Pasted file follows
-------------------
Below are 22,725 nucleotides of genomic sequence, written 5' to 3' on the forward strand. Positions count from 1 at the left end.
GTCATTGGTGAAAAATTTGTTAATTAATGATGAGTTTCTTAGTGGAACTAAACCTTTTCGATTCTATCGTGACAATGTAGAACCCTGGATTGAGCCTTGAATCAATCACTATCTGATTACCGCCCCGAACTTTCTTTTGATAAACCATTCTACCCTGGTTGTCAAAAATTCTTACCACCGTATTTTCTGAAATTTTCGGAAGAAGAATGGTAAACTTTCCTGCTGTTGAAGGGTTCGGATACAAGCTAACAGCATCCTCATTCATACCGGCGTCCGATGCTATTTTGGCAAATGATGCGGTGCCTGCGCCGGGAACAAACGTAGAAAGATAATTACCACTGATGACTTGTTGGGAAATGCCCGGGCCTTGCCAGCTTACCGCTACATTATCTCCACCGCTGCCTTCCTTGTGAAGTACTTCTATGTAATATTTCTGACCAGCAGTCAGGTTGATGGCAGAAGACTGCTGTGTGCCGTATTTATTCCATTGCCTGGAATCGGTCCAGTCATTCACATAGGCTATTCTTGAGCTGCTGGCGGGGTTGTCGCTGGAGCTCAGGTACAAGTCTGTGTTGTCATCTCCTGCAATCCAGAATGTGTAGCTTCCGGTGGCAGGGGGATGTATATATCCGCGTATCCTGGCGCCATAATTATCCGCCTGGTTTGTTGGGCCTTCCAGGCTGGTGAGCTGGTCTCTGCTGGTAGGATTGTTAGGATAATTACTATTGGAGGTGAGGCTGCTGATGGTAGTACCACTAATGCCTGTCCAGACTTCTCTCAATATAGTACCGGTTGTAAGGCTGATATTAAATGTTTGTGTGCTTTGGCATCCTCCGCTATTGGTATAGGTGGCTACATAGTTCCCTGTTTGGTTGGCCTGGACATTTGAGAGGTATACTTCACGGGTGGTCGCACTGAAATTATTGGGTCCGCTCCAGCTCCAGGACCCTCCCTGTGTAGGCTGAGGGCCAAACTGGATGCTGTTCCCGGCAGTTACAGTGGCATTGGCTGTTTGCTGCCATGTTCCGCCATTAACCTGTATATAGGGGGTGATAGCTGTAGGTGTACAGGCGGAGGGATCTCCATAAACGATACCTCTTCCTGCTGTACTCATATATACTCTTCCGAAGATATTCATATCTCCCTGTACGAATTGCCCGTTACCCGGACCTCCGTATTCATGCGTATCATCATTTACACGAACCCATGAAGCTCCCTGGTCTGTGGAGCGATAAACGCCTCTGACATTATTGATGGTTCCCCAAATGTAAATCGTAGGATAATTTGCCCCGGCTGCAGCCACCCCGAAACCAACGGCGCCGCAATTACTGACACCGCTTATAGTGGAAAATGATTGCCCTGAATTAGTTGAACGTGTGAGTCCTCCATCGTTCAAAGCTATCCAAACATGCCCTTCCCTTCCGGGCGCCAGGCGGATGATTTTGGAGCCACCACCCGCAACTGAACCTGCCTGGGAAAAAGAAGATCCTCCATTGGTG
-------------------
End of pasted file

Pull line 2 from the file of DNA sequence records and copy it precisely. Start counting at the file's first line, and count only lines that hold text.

GTCATTGGTGAAAAATTTGTTAATTAATGATGAGTTTCTTAGTGGAACTAAACCTTTTCGATTCTATCGTGACAATGTAGAACCCTGGATTGAGCCTTGAATCAATCACTATCTGATTACCGCCCCGAACTTTCTTTTGATAAACCATTCTACCCTGGTTGTCAAAAATTCTTACCACCGTATTTTCTGAAATTTTCGGAAGAAGAATGGTAAACTTTCCTGCTGTTGAAGGGTTCGGATACAAGCTAACAGCATCCTCATTCATACCGGCGTCCGATGCTATTTTGGCAAATGATGCGGTGCCTGCGCCGGGAACAAACGTAGAAAGATAATTACCACTGATGACTTGTTGGGAAATGCCCGGGCCTTGCCAGCTTACCGCTACATTATCTCCACCGCTGCCTTCCTTGTGAAGTACTTCTATGTAATATTTCTGACCAGCAGTCAGGTTGATGGCAGAAGACTGCTGTGTGCCGTATTTATTCCATTGCCTGGAATCGGTCCAGTCATTCACATAGGCTATTCTTGAGCTGCTGGCGGGGTTGTCGCTGGAGCTCAGGTACAAGTCTGTGTTGTCATCTCCTGCAATCCAGAATGTGTAGCTTCCGGTGGCAGGGGGATGTATATATCCGCGTATCCTGGCGCCATAATTATCCGCCTGGTTTGTTGGGCCTTCCAGGCTGGTGAGCTGGTCTCTGCTGGTAGGATTGTTAGGATAATTACTATTGGAGGTGAGGCTGCTGATGGTAGTACCACTAATGCCTGTCCAGACTTCTCTCAATATAGTACCGGTTGTAAGGCTGATATTAAATGTTTGTGTGCTTTGGCATCCTCCGCTATTGGTATAGGTGGCTACATAGTTCCCTGTTTGGTTGGCCTGGACATTTGAGAGGTATACTTCACGGGTGGTCGCACTGAAATTATTGGGTCCGCTCCAGCTCCAGGACCCTCCCTGTGTAGGCTGAGGGCCAAACTGGATGCTGTTCCCGGCAGTTACAGTGGCATTGGCTGTTTGCTGCCATGTTCCGCCATTAACCTGTATATAGGGGGTGATAGCTGTAGGTGTACAGGCGGAGGGATCTCCATAAACGATACCTCTTCCTGCTGTACTCATATATACTCTTCCGAAGATATTCATATCTCCCTGTACGAATTGCCCGTTACCCGGACCTCCGTATTCATGCGTATCATCATTTACACGAACCCATGAAGCTCCCTGGTCTGTGGAGCGATAAACGCCTCTGACATTATTGATGGTTCCCCAAATGTAAATCGTAGGATAATTTGCCCCGGCTGCAGCCACCCCGAAACCAACGGCGCCGCAATTACTGACACCGCTTATAGTGGAAAATGATTGCCCTGAATTAGTTGAACGTGTGAGTCCTCCATCGTTCAAAGCTATCCAAACATGCCCTTCCCTTCCGGGCGCCAGGCGGATGATTTTGGAGCCACCACCCGCAACTGAACCTGCCTGGGAAAAAGAAGATCCTCCATTGGTG